Micromorphic Crystal Plasticity

  • Samuel ForestEmail author
  • J. R. Mayeur
  • D. L. McDowell
Reference work entry


The micromorphic approach to crystal plasticity represents an extension of the micropolar (Cosserat) framework, which is presented in a separate chapter. Cosserat crystal plasticity is contained as a special constrained case in the same way as the Cosserat theory is a special restricted case of Eringen's micromorphic model, as explained also in a separate chapter. The micromorphic theory is presented along the lines of Aslan et al. (Int J Eng Sci 49:1311–1325, 2011) and Forest et al. (Micromorphic approach to crystal plasticity and phase transformation. In: Schroeder J, Hackl K (eds) Plasticity and beyond. CISM international centre for mechanical sciences, courses and lectures, vol 550, Springer, pp 131–198, 2014) and compared to the micropolar model in some applications. These extensions of conventional crystal plasticity aim at incorporating the dislocation density tensor introduced by Kröner (Initial studies of a plasticity theory based upon statistical mechanics. In: Kanninen M, Adler W, Rosenfield A, Jaffee R (eds) Inelastic behaviour of solids. McGraw-Hill, pp 137–147, 1969). and Cermelli and Gurtin (J Mech Phys Solids 49:1539–1568, 2001) into the constitutive framework. The concept of dislocation density tensor is equivalent to that of the so-called geometrically necessary dislocations (GND) introduced by Ashby (The deformation of plastically non-homogeneous alloys. In: Kelly A, Nicholson R (eds) Strengthening methods in crystals. Applied Science Publishers, London, pp 137–192, 1971). The applications presented in this chapter deal with pile-up formation in laminate microstructures and strain localization phenomena in polycrystals.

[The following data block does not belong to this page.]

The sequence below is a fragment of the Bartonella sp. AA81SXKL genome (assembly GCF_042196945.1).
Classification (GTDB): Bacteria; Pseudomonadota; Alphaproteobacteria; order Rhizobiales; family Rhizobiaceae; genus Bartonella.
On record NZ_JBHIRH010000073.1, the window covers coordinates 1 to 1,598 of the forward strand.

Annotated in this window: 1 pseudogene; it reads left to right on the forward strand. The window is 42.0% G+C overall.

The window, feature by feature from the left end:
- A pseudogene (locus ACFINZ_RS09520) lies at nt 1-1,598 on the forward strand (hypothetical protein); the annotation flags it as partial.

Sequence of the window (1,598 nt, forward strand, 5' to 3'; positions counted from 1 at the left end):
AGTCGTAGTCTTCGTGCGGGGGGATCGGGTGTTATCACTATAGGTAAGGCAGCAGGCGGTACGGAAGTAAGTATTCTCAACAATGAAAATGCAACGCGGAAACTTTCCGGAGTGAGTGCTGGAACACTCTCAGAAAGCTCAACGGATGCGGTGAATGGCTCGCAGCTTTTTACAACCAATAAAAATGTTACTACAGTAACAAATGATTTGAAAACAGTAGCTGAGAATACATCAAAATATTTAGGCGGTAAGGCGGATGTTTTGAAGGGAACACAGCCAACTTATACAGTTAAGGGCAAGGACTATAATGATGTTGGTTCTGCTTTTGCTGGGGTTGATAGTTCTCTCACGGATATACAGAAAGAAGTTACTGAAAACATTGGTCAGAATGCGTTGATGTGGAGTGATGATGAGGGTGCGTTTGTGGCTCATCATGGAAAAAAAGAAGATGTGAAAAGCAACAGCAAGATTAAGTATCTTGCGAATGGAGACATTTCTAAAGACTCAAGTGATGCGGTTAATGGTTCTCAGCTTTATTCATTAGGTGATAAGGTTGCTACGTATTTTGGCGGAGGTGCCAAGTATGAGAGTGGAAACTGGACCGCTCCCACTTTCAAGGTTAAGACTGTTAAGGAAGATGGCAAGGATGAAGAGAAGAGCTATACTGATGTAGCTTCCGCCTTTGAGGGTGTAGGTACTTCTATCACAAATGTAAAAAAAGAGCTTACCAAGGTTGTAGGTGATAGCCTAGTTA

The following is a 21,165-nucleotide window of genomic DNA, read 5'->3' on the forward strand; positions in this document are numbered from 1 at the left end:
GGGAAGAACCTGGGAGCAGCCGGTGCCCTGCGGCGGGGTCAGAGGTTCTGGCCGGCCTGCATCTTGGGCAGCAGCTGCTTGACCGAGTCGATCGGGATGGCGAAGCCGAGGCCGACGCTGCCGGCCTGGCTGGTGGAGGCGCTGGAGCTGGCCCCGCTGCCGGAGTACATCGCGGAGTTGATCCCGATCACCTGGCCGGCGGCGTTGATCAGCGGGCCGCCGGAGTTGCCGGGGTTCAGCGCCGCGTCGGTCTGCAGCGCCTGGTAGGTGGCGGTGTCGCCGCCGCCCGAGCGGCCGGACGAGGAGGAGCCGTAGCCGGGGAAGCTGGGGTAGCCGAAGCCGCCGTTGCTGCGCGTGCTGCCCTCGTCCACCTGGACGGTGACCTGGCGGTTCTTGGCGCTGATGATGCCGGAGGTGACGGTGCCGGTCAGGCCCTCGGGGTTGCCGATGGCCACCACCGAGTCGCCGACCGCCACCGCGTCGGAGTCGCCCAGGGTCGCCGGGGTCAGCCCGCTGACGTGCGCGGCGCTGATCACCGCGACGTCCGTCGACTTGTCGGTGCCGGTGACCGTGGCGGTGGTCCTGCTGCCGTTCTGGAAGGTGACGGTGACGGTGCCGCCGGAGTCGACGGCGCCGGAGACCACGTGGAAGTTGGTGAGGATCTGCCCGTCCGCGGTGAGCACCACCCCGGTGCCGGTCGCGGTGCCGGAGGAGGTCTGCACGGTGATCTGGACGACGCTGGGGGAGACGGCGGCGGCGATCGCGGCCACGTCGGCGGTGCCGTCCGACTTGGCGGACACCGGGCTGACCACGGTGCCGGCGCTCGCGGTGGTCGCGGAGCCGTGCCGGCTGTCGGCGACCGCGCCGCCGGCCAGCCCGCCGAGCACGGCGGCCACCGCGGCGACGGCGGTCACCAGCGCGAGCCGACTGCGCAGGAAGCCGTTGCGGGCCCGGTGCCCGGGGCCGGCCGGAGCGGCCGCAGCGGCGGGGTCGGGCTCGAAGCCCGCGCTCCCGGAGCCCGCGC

Micromorphic medium Crystal plasticity Dislocation density tensor Geometrically necessary dislocations Strain gradient plasticity Size effect 



The first author is indebted to Dr. N.M. Cordero, Dr. S. Wulfinghoff, and Prof. E.B. Busso for their contribution to the presented micromorphic crystal plasticity theory. These contributions are duly cited in the references quoted in the text and listed below.


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© Springer Nature Switzerland AG 2019

Authors and Affiliations

  1. 1.Centre des Materiaux, Mines ParisTech CNRSPSL Research UniversityParisFrance
  2. 2.Theoretical DivisionLos Alamos National LaboratoryLos AlamosUSA
  3. 3.Woodruff School of Mechanical Engineering, School of Materials Science and EngineeringGeorgia Institute of TechnologyAtlantaUSA

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